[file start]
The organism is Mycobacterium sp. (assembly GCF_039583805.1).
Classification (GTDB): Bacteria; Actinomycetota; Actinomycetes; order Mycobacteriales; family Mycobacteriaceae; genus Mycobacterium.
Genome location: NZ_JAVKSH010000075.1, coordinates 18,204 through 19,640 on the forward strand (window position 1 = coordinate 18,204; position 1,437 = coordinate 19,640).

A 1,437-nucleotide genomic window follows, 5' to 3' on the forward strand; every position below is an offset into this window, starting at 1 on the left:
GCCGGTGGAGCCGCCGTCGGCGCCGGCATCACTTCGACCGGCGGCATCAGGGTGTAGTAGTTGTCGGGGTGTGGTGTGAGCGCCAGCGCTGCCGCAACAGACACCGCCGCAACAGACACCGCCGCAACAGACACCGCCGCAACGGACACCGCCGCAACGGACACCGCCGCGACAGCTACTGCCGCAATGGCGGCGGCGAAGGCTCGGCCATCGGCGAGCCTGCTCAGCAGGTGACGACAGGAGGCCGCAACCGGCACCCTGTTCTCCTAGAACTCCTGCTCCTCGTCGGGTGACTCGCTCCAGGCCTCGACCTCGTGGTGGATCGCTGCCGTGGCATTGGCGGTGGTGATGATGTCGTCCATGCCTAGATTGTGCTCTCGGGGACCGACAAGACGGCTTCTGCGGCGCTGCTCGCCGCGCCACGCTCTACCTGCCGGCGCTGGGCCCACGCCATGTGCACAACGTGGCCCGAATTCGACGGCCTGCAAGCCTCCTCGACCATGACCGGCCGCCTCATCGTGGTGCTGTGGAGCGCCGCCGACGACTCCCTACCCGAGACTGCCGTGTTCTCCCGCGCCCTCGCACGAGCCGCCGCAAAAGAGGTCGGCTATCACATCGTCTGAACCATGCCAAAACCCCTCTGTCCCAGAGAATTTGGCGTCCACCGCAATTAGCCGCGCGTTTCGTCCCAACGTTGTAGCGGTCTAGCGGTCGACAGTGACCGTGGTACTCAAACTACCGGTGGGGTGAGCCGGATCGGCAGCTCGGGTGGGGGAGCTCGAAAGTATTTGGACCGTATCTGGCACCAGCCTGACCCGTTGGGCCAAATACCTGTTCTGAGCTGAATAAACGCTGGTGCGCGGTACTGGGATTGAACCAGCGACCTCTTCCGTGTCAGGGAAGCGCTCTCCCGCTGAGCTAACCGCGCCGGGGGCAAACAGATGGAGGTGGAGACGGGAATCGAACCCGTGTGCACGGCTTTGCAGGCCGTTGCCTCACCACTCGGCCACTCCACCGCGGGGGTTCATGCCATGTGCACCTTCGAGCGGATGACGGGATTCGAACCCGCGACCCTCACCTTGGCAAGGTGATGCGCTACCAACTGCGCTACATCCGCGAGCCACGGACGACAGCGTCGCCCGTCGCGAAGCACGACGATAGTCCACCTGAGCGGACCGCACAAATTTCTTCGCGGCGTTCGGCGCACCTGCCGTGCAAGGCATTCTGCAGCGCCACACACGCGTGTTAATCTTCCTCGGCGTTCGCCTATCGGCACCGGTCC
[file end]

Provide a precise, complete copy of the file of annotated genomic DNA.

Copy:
The organism is Mycobacterium sp. (assembly GCF_039583805.1).
Classification (GTDB): Bacteria; Actinomycetota; Actinomycetes; order Mycobacteriales; family Mycobacteriaceae; genus Mycobacterium.
Genome location: NZ_JAVKSH010000075.1, coordinates 18,204 through 19,640 on the forward strand (window position 1 = coordinate 18,204; position 1,437 = coordinate 19,640).

A 1,437-nucleotide genomic window follows, 5' to 3' on the forward strand; every position below is an offset into this window, starting at 1 on the left:
GCCGGTGGAGCCGCCGTCGGCGCCGGCATCACTTCGACCGGCGGCATCAGGGTGTAGTAGTTGTCGGGGTGTGGTGTGAGCGCCAGCGCTGCCGCAACAGACACCGCCGCAACAGACACCGCCGCAACAGACACCGCCGCAACGGACACCGCCGCAACGGACACCGCCGCGACAGCTACTGCCGCAATGGCGGCGGCGAAGGCTCGGCCATCGGCGAGCCTGCTCAGCAGGTGACGACAGGAGGCCGCAACCGGCACCCTGTTCTCCTAGAACTCCTGCTCCTCGTCGGGTGACTCGCTCCAGGCCTCGACCTCGTGGTGGATCGCTGCCGTGGCATTGGCGGTGGTGATGATGTCGTCCATGCCTAGATTGTGCTCTCGGGGACCGACAAGACGGCTTCTGCGGCGCTGCTCGCCGCGCCACGCTCTACCTGCCGGCGCTGGGCCCACGCCATGTGCACAACGTGGCCCGAATTCGACGGCCTGCAAGCCTCCTCGACCATGACCGGCCGCCTCATCGTGGTGCTGTGGAGCGCCGCCGACGACTCCCTACCCGAGACTGCCGTGTTCTCCCGCGCCCTCGCACGAGCCGCCGCAAAAGAGGTCGGCTATCACATCGTCTGAACCATGCCAAAACCCCTCTGTCCCAGAGAATTTGGCGTCCACCGCAATTAGCCGCGCGTTTCGTCCCAACGTTGTAGCGGTCTAGCGGTCGACAGTGACCGTGGTACTCAAACTACCGGTGGGGTGAGCCGGATCGGCAGCTCGGGTGGGGGAGCTCGAAAGTATTTGGACCGTATCTGGCACCAGCCTGACCCGTTGGGCCAAATACCTGTTCTGAGCTGAATAAACGCTGGTGCGCGGTACTGGGATTGAACCAGCGACCTCTTCCGTGTCAGGGAAGCGCTCTCCCGCTGAGCTAACCGCGCCGGGGGCAAACAGATGGAGGTGGAGACGGGAATCGAACCCGTGTGCACGGCTTTGCAGGCCGTTGCCTCACCACTCGGCCACTCCACCGCGGGGGTTCATGCCATGTGCACCTTCGAGCGGATGACGGGATTCGAACCCGCGACCCTCACCTTGGCAAGGTGATGCGCTACCAACTGCGCTACATCCGCGAGCCACGGACGACAGCGTCGCCCGTCGCGAAGCACGACGATAGTCCACCTGAGCGGACCGCACAAATTTCTTCGCGGCGTTCGGCGCACCTGCCGTGCAAGGCATTCTGCAGCGCCACACACGCGTGTTAATCTTCCTCGGCGTTCGCCTATCGGCACCGGTCC